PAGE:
Since 2002, daily Florida political news and commentary


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Welcome To Florida Politics

Thanks for visiting. On a semi-daily basis we scan Florida's major daily newspapers for significant Florida political news and punditry. We also review the editorial pages and political columnists/pundits for Florida political commentary. The papers we review include: the Miami Herald, Sun-Sentinel, Palm Beach Post, Naples News, Sarasota Herald Tribune, St Pete Times, Tampa Tribune, Orlando Sentinel, the Daytona Beach News-Journal, Tallahassee Democrat, and, occasionally, the Florida Times Union; we also review the political news blogs associated with these newspapers.

For each story, column, article or editorial we deem significant, we post at least the headline and link to the piece; the linked headline always appears in quotes. We quote the headline for two reasons: first, to allow researchers looking for the cited piece to find it (if the link has expired) by searching for the original title/headline via a commercial research service. Second, quotation of the original headline permits readers to appreciate the spin from the original piece, as opposed to our spin.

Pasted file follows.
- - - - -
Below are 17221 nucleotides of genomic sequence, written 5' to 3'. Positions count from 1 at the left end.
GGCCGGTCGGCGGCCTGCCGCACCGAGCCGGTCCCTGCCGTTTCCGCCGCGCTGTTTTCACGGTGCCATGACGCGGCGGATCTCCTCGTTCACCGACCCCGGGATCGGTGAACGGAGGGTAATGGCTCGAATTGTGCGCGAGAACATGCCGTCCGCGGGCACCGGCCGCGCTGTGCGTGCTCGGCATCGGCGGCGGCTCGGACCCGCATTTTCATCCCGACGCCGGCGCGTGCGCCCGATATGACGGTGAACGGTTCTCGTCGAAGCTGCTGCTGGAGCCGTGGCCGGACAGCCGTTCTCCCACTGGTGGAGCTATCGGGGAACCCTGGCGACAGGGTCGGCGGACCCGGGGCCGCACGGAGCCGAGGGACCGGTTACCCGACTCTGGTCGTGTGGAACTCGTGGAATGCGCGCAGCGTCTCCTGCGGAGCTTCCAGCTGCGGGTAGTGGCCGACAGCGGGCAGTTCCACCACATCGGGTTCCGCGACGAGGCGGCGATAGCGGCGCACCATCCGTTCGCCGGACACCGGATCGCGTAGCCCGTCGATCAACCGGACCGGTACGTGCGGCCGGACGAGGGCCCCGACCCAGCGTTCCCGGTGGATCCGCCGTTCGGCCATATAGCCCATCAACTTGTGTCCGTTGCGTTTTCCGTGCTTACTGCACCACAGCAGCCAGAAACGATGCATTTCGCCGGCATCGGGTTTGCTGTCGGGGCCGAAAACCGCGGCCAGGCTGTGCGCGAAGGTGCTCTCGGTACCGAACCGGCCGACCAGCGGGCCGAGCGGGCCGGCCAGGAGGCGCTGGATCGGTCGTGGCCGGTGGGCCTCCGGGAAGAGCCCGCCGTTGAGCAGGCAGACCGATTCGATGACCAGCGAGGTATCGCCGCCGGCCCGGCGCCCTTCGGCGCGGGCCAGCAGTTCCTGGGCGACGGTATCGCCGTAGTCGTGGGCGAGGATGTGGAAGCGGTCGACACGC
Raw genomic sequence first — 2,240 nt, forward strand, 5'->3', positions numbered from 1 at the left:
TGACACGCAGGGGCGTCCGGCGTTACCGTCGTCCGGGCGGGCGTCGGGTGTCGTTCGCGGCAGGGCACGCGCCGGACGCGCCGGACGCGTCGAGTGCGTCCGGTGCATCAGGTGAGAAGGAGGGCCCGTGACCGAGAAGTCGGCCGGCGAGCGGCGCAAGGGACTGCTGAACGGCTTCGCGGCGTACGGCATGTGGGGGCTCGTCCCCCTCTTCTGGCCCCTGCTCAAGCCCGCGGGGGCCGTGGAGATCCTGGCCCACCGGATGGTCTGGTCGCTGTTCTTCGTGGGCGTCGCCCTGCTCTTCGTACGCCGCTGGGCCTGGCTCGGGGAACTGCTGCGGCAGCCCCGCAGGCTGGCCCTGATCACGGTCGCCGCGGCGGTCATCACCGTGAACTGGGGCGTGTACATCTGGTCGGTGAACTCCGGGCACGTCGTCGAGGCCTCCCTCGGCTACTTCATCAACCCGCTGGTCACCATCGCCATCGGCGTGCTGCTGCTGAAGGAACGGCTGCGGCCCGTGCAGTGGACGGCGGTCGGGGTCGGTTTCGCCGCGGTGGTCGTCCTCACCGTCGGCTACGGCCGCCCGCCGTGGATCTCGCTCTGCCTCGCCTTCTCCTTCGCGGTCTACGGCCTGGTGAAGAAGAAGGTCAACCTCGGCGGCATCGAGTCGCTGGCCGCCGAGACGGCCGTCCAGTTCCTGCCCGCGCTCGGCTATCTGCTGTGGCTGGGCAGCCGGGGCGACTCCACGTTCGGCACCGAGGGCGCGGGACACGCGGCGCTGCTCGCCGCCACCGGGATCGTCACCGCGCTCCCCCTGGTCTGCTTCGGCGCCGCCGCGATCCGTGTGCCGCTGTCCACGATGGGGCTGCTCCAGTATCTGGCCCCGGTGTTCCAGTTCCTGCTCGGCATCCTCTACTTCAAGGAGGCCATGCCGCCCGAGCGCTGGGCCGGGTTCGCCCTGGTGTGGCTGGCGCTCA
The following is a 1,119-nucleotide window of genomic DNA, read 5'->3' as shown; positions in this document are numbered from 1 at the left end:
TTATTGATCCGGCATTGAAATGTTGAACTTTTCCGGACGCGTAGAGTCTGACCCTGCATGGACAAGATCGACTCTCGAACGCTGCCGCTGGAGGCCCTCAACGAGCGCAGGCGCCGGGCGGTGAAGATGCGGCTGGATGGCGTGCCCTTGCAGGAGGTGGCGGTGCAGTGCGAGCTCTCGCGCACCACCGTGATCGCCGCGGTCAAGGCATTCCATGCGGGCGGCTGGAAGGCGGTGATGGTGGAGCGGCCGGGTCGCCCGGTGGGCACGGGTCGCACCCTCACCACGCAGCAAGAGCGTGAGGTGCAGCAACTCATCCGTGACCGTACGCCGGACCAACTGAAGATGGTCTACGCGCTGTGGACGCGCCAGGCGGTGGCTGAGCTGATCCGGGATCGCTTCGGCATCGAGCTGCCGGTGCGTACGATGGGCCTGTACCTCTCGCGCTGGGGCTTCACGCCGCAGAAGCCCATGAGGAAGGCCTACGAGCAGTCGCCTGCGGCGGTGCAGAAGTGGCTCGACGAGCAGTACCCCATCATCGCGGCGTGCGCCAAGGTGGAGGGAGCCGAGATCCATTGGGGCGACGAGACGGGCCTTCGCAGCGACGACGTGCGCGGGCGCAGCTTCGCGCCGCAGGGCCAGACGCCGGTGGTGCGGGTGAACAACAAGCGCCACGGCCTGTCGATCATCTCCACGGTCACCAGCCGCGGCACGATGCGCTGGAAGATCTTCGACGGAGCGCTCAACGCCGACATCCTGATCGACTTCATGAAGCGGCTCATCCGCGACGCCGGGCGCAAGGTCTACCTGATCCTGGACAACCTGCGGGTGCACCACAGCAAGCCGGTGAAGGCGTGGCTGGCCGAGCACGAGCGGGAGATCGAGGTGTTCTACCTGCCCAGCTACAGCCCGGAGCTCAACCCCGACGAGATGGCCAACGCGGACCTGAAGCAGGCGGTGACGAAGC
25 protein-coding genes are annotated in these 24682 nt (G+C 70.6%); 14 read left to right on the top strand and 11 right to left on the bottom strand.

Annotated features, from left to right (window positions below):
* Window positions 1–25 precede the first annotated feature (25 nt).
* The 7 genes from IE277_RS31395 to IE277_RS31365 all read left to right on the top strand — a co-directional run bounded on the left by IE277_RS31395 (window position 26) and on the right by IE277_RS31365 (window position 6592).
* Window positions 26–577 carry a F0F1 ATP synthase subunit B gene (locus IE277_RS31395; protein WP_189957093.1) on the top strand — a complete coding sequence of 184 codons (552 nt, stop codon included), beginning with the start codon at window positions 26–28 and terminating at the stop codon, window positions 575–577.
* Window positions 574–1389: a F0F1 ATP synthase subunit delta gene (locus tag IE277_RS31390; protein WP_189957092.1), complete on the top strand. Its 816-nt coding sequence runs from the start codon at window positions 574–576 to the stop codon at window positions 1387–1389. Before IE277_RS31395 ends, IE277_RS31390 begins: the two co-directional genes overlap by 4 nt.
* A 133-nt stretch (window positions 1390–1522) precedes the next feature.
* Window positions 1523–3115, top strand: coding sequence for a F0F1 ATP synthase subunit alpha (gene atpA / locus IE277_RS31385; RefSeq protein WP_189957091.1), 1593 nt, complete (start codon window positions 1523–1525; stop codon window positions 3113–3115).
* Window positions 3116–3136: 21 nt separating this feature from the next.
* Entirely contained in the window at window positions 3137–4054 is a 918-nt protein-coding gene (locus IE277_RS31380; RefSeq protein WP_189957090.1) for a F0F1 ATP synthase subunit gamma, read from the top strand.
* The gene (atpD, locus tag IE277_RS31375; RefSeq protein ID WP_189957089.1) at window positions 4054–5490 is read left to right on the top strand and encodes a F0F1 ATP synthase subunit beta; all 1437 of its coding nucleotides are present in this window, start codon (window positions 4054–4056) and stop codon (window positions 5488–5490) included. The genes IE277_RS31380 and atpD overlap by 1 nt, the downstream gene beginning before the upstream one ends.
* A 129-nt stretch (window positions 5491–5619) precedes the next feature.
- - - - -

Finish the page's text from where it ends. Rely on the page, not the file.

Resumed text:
Not that we don't provide spin; we do, and plenty of it. Our perspective appears in post headlines, the subtitles within the post (in bold), and the excerpts from the linked stories we select to quote; we also occasionally provide other links and commentary about certain stories. While our bias should be immediately apparent to any reader, we nevertheless attempt to link to every article, column or editorial about Florida politics in every major online Florida newspaper.


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The Blog for Wednesday, May 12, 2010